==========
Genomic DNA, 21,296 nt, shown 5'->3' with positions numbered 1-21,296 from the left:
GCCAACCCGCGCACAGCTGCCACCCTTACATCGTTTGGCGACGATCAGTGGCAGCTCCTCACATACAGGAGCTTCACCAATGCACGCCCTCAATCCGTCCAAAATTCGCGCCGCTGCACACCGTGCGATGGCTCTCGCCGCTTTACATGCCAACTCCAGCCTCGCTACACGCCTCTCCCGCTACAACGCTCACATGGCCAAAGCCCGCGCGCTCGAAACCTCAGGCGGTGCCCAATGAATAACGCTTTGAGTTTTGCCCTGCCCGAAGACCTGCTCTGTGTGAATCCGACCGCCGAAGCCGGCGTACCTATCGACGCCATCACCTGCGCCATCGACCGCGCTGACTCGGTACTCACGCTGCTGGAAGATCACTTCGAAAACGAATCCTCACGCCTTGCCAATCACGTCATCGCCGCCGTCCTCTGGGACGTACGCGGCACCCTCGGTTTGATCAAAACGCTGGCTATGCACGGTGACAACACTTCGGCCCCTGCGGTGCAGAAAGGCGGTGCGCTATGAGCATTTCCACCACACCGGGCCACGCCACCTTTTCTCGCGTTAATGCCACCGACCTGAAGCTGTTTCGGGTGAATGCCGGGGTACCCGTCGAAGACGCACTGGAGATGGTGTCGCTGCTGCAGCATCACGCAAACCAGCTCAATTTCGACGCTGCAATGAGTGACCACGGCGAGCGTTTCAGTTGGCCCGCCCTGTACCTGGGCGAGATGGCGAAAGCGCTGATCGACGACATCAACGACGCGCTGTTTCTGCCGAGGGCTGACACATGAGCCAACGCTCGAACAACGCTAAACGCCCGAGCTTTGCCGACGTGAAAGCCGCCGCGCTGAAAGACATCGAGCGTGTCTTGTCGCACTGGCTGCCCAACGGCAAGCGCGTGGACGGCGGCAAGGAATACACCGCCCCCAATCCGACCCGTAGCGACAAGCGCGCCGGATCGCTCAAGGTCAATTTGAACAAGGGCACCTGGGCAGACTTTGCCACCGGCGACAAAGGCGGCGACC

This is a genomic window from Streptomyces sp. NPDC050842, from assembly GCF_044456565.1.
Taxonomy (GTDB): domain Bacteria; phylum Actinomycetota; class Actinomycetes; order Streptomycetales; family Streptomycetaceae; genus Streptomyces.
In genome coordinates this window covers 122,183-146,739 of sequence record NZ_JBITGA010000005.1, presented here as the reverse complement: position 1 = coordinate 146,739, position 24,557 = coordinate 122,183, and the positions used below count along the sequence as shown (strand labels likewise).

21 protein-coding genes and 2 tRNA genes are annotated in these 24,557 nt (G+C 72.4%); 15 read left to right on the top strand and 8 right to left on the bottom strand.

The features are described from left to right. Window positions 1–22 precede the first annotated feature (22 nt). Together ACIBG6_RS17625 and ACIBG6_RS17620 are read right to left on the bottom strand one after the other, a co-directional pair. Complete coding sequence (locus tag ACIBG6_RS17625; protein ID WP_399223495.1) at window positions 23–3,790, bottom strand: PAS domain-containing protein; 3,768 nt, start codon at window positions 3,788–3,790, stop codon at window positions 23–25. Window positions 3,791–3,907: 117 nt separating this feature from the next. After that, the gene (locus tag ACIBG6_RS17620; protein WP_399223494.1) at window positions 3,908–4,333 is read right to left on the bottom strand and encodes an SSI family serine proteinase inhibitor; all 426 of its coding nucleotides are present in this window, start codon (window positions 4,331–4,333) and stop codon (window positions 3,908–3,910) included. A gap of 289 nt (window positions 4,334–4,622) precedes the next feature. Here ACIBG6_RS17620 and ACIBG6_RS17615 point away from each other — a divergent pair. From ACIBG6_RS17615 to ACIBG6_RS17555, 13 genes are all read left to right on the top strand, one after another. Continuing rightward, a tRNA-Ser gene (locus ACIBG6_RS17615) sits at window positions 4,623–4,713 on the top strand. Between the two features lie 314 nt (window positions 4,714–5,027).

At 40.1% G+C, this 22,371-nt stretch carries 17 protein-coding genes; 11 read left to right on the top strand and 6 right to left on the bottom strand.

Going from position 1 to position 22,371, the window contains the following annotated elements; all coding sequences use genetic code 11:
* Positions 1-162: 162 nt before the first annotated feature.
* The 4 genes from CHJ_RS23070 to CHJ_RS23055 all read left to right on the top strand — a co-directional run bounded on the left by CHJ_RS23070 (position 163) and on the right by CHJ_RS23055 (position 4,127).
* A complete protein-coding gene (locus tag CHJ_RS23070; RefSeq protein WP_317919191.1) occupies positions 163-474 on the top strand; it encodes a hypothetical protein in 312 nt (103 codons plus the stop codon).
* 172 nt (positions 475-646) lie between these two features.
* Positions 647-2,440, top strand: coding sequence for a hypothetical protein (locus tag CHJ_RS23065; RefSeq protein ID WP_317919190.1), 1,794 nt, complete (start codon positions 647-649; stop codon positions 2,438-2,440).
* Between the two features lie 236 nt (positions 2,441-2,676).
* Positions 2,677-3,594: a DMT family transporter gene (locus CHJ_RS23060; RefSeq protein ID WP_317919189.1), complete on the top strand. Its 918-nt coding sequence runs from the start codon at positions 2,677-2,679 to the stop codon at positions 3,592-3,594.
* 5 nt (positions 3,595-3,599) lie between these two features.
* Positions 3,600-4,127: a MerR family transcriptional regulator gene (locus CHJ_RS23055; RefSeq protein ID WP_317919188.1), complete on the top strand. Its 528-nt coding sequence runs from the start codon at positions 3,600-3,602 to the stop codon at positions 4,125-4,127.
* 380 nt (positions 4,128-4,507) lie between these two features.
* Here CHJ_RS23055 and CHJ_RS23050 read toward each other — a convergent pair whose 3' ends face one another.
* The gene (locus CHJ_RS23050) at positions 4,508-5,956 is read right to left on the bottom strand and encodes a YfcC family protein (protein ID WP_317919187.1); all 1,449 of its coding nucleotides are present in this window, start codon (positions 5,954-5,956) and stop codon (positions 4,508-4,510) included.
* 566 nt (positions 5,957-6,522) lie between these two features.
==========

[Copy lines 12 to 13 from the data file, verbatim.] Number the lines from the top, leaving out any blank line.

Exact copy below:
* A complete protein-coding gene (locus tag CHJ_RS23070; RefSeq protein WP_317919191.1) occupies positions 163-474 on the top strand; it encodes a hypothetical protein in 312 nt (103 codons plus the stop codon).
* 172 nt (positions 475-646) lie between these two features.